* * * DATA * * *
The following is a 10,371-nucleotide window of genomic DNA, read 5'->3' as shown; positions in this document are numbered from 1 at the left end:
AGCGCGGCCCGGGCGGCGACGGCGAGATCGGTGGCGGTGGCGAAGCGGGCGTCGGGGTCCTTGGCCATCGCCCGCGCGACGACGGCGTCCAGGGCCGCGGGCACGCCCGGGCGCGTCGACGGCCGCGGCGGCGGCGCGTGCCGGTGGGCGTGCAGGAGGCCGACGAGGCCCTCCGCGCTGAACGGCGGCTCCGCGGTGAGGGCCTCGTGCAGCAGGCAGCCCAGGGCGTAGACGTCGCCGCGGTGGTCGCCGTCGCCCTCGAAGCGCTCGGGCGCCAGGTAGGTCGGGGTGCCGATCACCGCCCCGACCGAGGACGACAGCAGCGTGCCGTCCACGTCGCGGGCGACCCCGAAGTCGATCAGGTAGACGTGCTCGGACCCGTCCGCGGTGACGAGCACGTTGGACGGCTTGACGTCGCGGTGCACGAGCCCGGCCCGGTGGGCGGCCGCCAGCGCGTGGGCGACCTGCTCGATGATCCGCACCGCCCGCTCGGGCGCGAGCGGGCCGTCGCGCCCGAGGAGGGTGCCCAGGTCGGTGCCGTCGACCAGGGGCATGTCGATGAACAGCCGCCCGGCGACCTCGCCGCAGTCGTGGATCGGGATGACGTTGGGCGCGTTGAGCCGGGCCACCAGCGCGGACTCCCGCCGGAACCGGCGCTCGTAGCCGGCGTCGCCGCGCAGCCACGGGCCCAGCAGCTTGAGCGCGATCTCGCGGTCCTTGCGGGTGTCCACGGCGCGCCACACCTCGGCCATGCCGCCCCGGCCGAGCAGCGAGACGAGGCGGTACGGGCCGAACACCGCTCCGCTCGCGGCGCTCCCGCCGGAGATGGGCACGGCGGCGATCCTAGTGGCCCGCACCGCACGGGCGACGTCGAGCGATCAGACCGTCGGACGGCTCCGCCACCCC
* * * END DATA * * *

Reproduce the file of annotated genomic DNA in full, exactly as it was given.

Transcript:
The following is a 10,371-nucleotide window of genomic DNA, read 5'->3' as shown; positions in this document are numbered from 1 at the left end:
AGCGCGGCCCGGGCGGCGACGGCGAGATCGGTGGCGGTGGCGAAGCGGGCGTCGGGGTCCTTGGCCATCGCCCGCGCGACGACGGCGTCCAGGGCCGCGGGCACGCCCGGGCGCGTCGACGGCCGCGGCGGCGGCGCGTGCCGGTGGGCGTGCAGGAGGCCGACGAGGCCCTCCGCGCTGAACGGCGGCTCCGCGGTGAGGGCCTCGTGCAGCAGGCAGCCCAGGGCGTAGACGTCGCCGCGGTGGTCGCCGTCGCCCTCGAAGCGCTCGGGCGCCAGGTAGGTCGGGGTGCCGATCACCGCCCCGACCGAGGACGACAGCAGCGTGCCGTCCACGTCGCGGGCGACCCCGAAGTCGATCAGGTAGACGTGCTCGGACCCGTCCGCGGTGACGAGCACGTTGGACGGCTTGACGTCGCGGTGCACGAGCCCGGCCCGGTGGGCGGCCGCCAGCGCGTGGGCGACCTGCTCGATGATCCGCACCGCCCGCTCGGGCGCGAGCGGGCCGTCGCGCCCGAGGAGGGTGCCCAGGTCGGTGCCGTCGACCAGGGGCATGTCGATGAACAGCCGCCCGGCGACCTCGCCGCAGTCGTGGATCGGGATGACGTTGGGCGCGTTGAGCCGGGCCACCAGCGCGGACTCCCGCCGGAACCGGCGCTCGTAGCCGGCGTCGCCGCGCAGCCACGGGCCCAGCAGCTTGAGCGCGATCTCGCGGTCCTTGCGGGTGTCCACGGCGCGCCACACCTCGGCCATGCCGCCCCGGCCGAGCAGCGAGACGAGGCGGTACGGGCCGAACACCGCTCCGCTCGCGGCGCTCCCGCCGGAGATGGGCACGGCGGCGATCCTAGTGGCCCGCACCGCACGGGCGACGTCGAGCGATCAGACCGTCGGACGGCTCCGCCACCCC